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Foramen magnum

Foramen magnum
File:Crane4 Foramen magnum.png
Upper surface of base of the skull. The hole indicated by an arrow is the foramen magnum
Occipital bone. Inner surface.
Latin Foramen magnum
Gray's p.129
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Anatomical terms of bone

The foramen magnum (Latin: great hole) is a large opening in the occipital bone of the human skull. It is one of the several oval or circular openings in the base of the skull (called foramina). The spinal cord, an extension of the medulla, passes through the foramen magnum as it exits the skull vault. Apart from the transmission of the medulla oblongata and its membranes, the foramen magnum transmits the vertebral arteries, the anterior and posterior spinal arteries, the tectorial membranes and alar ligaments. It also transmits the spinal component of the accessory nerve into the skull.

The foramen magnum is a very important feature in bipedal mammals. One of the attributes of a bipedal animal’s foramen magnum is a forward shift of the anterior border; this is caused by the shortening of the cranial base. Studies on the foramen magnum position have shown a connection to the functional influences of both posture and locomotion. The forward shift of the foramen magnum is apparent in bipedal hominins, including modern humans, Australopithecus africanus, and Paranthropus boisei. This common feature of bipedal hominins is the driving argument used by Michel Brunet that Sahelanthropus tchadensis was also bipedal, and may be the earliest known bipedal ape. The discovery of this feature has given scientists another form of identifying bipedal mammals. [1]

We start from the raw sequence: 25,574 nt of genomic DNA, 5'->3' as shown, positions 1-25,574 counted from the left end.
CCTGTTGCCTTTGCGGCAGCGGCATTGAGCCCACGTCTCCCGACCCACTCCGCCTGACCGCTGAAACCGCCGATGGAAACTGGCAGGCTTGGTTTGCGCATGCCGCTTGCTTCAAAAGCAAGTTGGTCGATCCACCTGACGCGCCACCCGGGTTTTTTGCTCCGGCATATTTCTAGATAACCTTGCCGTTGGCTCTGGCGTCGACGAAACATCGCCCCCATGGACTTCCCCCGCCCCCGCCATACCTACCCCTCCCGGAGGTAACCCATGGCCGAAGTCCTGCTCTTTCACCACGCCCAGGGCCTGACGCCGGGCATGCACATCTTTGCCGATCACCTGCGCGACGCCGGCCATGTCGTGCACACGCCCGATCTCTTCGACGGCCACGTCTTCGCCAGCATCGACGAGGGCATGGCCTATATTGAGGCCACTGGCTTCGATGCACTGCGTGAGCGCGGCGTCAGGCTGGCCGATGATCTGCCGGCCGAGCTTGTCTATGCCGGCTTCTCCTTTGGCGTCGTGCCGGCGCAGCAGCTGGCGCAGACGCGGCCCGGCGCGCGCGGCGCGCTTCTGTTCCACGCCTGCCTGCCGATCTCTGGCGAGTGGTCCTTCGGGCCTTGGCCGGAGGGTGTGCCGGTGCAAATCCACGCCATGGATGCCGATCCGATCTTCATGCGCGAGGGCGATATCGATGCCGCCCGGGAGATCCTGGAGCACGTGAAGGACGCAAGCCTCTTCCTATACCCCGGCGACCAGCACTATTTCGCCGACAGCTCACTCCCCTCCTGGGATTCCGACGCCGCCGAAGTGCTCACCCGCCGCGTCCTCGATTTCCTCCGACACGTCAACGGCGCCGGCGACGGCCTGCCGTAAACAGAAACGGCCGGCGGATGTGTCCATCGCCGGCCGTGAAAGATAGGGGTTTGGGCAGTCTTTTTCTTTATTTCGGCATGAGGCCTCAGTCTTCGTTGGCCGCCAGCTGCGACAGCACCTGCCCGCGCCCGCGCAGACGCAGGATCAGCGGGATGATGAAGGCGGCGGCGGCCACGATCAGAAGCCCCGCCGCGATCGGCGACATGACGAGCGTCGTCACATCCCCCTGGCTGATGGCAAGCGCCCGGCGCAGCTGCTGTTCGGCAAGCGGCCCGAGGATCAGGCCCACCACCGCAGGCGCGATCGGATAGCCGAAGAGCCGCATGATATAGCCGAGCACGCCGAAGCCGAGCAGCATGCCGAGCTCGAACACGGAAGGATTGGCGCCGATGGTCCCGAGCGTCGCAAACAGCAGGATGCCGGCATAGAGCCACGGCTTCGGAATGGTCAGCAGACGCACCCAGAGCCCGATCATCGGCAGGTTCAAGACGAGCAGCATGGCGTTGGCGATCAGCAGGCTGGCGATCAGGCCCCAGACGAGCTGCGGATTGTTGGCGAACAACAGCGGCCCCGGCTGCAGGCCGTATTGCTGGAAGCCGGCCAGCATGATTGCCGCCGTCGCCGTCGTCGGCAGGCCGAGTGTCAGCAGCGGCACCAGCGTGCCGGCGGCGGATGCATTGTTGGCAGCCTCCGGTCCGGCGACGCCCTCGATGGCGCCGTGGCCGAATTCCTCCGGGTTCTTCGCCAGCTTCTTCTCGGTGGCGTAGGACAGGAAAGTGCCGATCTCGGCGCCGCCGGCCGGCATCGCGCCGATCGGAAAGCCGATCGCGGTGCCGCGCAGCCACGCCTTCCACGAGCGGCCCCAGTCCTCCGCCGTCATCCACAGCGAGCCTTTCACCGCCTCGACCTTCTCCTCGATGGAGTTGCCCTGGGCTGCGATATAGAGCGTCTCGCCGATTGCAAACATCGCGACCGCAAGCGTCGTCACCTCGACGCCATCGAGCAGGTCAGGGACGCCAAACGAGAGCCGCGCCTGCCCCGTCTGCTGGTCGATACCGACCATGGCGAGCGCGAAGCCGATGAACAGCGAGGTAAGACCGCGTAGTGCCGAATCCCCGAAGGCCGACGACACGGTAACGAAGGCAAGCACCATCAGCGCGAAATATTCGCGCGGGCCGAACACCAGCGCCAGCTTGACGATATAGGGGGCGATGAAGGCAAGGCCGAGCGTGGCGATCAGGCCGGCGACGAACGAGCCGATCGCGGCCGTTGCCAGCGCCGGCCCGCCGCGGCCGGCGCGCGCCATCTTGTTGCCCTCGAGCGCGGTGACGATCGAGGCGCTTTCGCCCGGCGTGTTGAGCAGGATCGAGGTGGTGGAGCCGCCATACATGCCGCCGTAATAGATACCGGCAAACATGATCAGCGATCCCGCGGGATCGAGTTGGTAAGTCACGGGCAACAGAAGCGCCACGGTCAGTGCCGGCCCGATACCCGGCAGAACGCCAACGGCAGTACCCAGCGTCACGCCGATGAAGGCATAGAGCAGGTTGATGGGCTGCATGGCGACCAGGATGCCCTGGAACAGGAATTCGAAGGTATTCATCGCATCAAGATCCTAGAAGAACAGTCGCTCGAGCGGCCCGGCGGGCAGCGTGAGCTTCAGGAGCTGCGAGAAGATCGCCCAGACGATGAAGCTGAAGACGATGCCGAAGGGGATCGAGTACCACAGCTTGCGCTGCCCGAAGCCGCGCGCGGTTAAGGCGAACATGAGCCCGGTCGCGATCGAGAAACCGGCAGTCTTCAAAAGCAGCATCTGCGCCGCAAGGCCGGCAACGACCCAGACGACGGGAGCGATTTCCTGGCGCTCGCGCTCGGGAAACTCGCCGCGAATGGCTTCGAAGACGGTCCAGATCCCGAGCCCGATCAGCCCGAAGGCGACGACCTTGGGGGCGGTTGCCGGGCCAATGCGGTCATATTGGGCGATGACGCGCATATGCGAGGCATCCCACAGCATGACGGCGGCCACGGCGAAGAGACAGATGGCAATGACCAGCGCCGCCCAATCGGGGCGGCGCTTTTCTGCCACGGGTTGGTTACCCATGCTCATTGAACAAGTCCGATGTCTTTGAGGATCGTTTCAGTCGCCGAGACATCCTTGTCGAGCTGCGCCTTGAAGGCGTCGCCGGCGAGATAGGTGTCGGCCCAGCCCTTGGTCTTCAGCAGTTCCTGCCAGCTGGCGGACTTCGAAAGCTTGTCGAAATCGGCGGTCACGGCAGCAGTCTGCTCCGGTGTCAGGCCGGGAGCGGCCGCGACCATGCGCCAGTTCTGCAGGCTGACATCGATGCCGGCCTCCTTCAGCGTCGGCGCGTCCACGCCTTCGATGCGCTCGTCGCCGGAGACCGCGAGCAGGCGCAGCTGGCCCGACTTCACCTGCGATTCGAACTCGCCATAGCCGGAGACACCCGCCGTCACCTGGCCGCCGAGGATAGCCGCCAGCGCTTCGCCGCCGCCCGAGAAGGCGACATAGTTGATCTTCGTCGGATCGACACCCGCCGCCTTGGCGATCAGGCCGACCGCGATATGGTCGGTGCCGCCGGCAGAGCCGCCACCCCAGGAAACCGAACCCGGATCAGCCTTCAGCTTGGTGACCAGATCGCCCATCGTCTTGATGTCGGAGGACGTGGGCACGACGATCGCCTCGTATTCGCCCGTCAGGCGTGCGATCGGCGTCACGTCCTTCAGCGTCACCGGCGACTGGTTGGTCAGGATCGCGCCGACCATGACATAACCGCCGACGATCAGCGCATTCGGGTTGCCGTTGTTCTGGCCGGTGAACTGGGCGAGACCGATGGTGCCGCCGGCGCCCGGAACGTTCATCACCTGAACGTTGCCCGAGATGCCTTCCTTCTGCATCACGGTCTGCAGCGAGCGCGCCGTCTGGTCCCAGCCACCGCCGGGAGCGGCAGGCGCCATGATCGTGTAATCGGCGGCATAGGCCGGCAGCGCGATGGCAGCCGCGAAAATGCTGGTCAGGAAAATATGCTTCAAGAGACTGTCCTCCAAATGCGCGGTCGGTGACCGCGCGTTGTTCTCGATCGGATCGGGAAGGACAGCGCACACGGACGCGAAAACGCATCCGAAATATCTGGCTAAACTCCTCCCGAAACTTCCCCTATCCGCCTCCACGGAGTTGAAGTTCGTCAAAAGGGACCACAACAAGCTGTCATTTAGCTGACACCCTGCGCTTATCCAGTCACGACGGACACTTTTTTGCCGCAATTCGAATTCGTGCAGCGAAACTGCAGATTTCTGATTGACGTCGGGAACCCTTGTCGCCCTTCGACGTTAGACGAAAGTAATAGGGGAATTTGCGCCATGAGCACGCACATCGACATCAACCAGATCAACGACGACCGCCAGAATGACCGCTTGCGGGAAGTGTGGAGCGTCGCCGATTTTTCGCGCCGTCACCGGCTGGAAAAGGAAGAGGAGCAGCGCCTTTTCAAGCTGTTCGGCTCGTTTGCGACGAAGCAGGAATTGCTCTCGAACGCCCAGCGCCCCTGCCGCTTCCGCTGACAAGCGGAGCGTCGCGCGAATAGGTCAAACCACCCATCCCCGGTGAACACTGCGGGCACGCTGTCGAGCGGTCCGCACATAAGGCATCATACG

Other animals

In humans, the foramen magnum is farther underneath the head than in the other great apes. Thus, in humans, the neck muscles (including the occipitofrontalis muscle) do not need to be as robust in order to hold the head upright. Comparisons of the position of the foramen magnum in early hominid species are useful to determine how comfortable a particular species was when walking on two limbs (bipedalism) rather than four (quadrupedalism).

Additional images

Skull seen from below. The hole through which the medulla (shown in red) is passing is foramen magnum. 
Occipital bone. Foramen magnum shown in red. 
Human brain with dura mater intact. The foramen magnum is visible as the large hole in the centre. 

See also


This article incorporates text in the public domain from the 20th edition of Gray's Anatomy (1918)

  1. ^ Russo, Gabrielle A.; Kirk, Christopher E. (November 2013). "Foramen magnum position in bipedal mammals". Journal of Human Evolution 65 (5): 656–670. doi:10.1016/j.jhevol.2013.07.007. Retrieved 12 March 2015. 

External links